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Top 10 Books By African Writers You Have To Read

Catch a glimpse of African literature and brilliance some of Africa’s most prominent contemporary literary voices. Their works serves not only as an expression of personal views, but also as a remarkable symbol of hope for peace. And addressing Africa’s post-war and post-colonial struggles. These stories form a large part of what has shaped us into who we are today. Books that have created an infrastructure for dialogue, from political issues to effects of colonial rule and cultural identity. Their works continuously build a bridge of understanding between conflicting post-colonial struggles, cultures and controversial beliefsThere is just something beautiful about the innate desire to always go back to African roots and tell people about it as well. Here are some top books by best African contemporary writers you should read before you die.

We also recommend our guide to 6 tips on reading classical African literature books.

Nervous Conditions – Tsitsi Dangarembga

This is one very amazing that looks at the life of two teenage Rhodesian cousins alongside their families; one with everything at her disposal but still entrapped in the effects of gender domination and colonialism, and the other born and bred in the village but with the opportunity of an education, trying to break free from the same thing her cousin suffers. This book borders around themes like race, class, gender and colonialism. Nervous Conditions is considered as one of Africa’s 100 best books in the 20th century, this is a must read.

Things Fall Apart – Chinua Achebe

Things Fall Apart Chinua Achebe
Things Fall Apart. © Penguin Classics

Unarguably one of the classics of African literature, Nigerian author Chinua Achebe carefully describes the happenings in the late 19th century in Nigeria. The historical fiction deals with colonialism, cross-cultural misunderstanding and its consequences. The book was able to dispel some of the derogatory characteristics that had been attributed to Africans by those who observed from afar. ‘Things Fall Apart’ is one of the most widely read books all around the world and has been translated to various languages for apt understanding. This is definitely one of the top African literature books you must.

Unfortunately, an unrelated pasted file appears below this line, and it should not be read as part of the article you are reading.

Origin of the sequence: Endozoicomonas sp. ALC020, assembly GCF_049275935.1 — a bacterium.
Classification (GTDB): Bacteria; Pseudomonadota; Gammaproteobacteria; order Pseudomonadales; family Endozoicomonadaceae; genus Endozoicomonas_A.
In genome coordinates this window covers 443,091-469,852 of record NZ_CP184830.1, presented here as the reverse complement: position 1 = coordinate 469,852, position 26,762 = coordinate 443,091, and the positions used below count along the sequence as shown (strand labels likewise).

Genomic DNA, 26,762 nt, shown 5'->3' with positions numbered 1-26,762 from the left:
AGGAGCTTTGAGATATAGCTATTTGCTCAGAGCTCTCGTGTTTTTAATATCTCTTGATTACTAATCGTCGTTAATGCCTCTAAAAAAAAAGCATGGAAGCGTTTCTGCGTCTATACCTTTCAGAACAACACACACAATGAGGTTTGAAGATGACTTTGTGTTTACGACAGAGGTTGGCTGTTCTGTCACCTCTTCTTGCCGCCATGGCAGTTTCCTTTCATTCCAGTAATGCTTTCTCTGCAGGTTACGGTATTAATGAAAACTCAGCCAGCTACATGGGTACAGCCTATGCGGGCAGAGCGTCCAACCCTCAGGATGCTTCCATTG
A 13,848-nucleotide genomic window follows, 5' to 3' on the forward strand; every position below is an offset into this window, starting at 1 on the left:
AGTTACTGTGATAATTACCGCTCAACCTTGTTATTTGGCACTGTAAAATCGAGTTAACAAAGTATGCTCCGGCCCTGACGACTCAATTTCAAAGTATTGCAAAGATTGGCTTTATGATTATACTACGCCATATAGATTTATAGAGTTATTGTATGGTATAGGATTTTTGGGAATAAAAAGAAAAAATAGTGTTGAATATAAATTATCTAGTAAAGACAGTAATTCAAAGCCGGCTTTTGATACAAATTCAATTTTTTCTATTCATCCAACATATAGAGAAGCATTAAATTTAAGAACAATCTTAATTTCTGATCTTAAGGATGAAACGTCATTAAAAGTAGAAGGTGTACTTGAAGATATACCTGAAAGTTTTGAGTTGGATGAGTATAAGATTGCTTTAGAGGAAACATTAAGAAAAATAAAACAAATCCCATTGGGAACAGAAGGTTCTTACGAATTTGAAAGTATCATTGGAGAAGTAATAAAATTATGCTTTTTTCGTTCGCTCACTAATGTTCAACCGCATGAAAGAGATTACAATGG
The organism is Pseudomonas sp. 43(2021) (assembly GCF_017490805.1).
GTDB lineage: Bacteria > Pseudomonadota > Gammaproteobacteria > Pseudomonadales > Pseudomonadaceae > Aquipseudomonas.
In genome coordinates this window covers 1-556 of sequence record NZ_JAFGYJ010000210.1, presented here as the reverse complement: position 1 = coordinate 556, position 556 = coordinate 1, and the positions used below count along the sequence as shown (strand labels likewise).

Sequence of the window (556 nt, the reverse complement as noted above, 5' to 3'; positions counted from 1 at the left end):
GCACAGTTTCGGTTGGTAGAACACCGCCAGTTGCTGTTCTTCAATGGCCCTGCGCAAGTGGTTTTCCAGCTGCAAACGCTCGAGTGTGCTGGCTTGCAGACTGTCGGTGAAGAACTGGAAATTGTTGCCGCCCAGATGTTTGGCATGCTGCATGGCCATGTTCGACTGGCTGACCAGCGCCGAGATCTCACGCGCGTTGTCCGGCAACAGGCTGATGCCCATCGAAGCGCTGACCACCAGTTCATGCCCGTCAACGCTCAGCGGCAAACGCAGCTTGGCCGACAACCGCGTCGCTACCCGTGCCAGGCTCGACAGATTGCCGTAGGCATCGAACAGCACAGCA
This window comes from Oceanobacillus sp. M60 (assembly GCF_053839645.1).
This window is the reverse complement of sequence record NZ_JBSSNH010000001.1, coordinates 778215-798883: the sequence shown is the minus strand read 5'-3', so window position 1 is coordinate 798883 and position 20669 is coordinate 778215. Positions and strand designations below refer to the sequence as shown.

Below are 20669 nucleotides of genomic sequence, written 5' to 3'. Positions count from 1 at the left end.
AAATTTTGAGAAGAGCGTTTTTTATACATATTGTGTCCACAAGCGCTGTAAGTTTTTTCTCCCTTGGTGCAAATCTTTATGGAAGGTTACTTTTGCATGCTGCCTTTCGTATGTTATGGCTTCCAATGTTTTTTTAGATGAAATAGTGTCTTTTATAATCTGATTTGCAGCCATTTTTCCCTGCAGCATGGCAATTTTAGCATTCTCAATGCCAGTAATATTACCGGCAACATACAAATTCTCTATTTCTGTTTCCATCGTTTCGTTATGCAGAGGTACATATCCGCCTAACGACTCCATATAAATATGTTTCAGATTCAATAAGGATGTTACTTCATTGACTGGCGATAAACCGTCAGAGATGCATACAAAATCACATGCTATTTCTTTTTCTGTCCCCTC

The River Between – Ngugi wa Thiong’o

Set in the colonial era, the author Ngugi wa Thiong’o gives a story of the effects of Christianity and colonialism especially the division it brought to two communities in Kenya. Ngugi also allows us into the world of the Kenyans and by extension the Africans before the advent of colonialism by showing us some of the cultural practices of the people. The differences amongst these people caused them to fight amongst themselves rather than fight the common enemy, but they were too consumed with their own differences. This is a very interesting book that you would learn a lesson or two from.

Half Of A Yellow Sun – Chimamanda Ngozi Adichie

Half Of A Yellow Sun Chimamanda Ngozi Adichie
Half Of A Yellow Sun, first edition paperback. © Dovegreyreader

Centred on the events that took place during the Biafra war in Nigeria, this beautiful but emotional piece by Chimamanda Ngozi Adichie is one novel you won’t want to drop till you are done with it. The story examines themes of war and its impact, politics, the role of western journalism, marriage and a host of other things. ‘Half of A Yellow Sun’ was well received by critics around the world, and it also received various accolades for a story well told. This is a classic work of African literature by the Nigerian novelist Chimamanda Ngozi Adichie.

The Famished Road – Ben Okri